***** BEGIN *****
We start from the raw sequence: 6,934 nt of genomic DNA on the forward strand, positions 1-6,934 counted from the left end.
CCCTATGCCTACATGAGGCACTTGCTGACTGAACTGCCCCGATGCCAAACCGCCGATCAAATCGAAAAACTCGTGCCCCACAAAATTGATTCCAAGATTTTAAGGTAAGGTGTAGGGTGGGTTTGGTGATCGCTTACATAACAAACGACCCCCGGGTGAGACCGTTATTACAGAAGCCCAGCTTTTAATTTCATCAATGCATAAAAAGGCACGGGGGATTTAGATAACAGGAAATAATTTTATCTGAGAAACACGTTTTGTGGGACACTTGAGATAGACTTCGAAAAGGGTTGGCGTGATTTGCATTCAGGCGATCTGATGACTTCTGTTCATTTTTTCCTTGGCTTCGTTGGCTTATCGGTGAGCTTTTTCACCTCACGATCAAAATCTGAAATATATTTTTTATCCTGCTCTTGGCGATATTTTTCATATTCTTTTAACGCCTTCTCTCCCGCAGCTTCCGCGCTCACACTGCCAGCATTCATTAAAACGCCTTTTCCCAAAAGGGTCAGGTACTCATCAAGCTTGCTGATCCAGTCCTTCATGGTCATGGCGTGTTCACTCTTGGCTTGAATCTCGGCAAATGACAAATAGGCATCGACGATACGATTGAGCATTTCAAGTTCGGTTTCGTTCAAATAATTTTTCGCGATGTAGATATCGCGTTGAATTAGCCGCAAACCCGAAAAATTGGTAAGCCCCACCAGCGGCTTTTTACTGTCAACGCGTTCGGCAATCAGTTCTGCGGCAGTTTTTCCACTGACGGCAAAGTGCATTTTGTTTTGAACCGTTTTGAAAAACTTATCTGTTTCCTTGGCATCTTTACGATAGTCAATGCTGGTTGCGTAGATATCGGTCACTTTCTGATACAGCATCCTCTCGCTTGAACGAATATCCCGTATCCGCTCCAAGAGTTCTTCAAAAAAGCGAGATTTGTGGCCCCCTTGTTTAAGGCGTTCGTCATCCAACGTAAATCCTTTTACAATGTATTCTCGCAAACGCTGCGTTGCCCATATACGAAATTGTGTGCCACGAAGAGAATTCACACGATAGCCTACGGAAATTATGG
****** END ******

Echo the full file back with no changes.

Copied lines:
We start from the raw sequence: 6,934 nt of genomic DNA on the forward strand, positions 1-6,934 counted from the left end.
CCCTATGCCTACATGAGGCACTTGCTGACTGAACTGCCCCGATGCCAAACCGCCGATCAAATCGAAAAACTCGTGCCCCACAAAATTGATTCCAAGATTTTAAGGTAAGGTGTAGGGTGGGTTTGGTGATCGCTTACATAACAAACGACCCCCGGGTGAGACCGTTATTACAGAAGCCCAGCTTTTAATTTCATCAATGCATAAAAAGGCACGGGGGATTTAGATAACAGGAAATAATTTTATCTGAGAAACACGTTTTGTGGGACACTTGAGATAGACTTCGAAAAGGGTTGGCGTGATTTGCATTCAGGCGATCTGATGACTTCTGTTCATTTTTTCCTTGGCTTCGTTGGCTTATCGGTGAGCTTTTTCACCTCACGATCAAAATCTGAAATATATTTTTTATCCTGCTCTTGGCGATATTTTTCATATTCTTTTAACGCCTTCTCTCCCGCAGCTTCCGCGCTCACACTGCCAGCATTCATTAAAACGCCTTTTCCCAAAAGGGTCAGGTACTCATCAAGCTTGCTGATCCAGTCCTTCATGGTCATGGCGTGTTCACTCTTGGCTTGAATCTCGGCAAATGACAAATAGGCATCGACGATACGATTGAGCATTTCAAGTTCGGTTTCGTTCAAATAATTTTTCGCGATGTAGATATCGCGTTGAATTAGCCGCAAACCCGAAAAATTGGTAAGCCCCACCAGCGGCTTTTTACTGTCAACGCGTTCGGCAATCAGTTCTGCGGCAGTTTTTCCACTGACGGCAAAGTGCATTTTGTTTTGAACCGTTTTGAAAAACTTATCTGTTTCCTTGGCATCTTTACGATAGTCAATGCTGGTTGCGTAGATATCGGTCACTTTCTGATACAGCATCCTCTCGCTTGAACGAATATCCCGTATCCGCTCCAAGAGTTCTTCAAAAAAGCGAGATTTGTGGCCCCCTTGTTTAAGGCGTTCGTCATCCAACGTAAATCCTTTTACAATGTATTCTCGCAAACGCTGCGTTGCCCATATACGAAATTGTGTGCCACGAAGAGAATTCACACGATAGCCTACGGAAATTATGG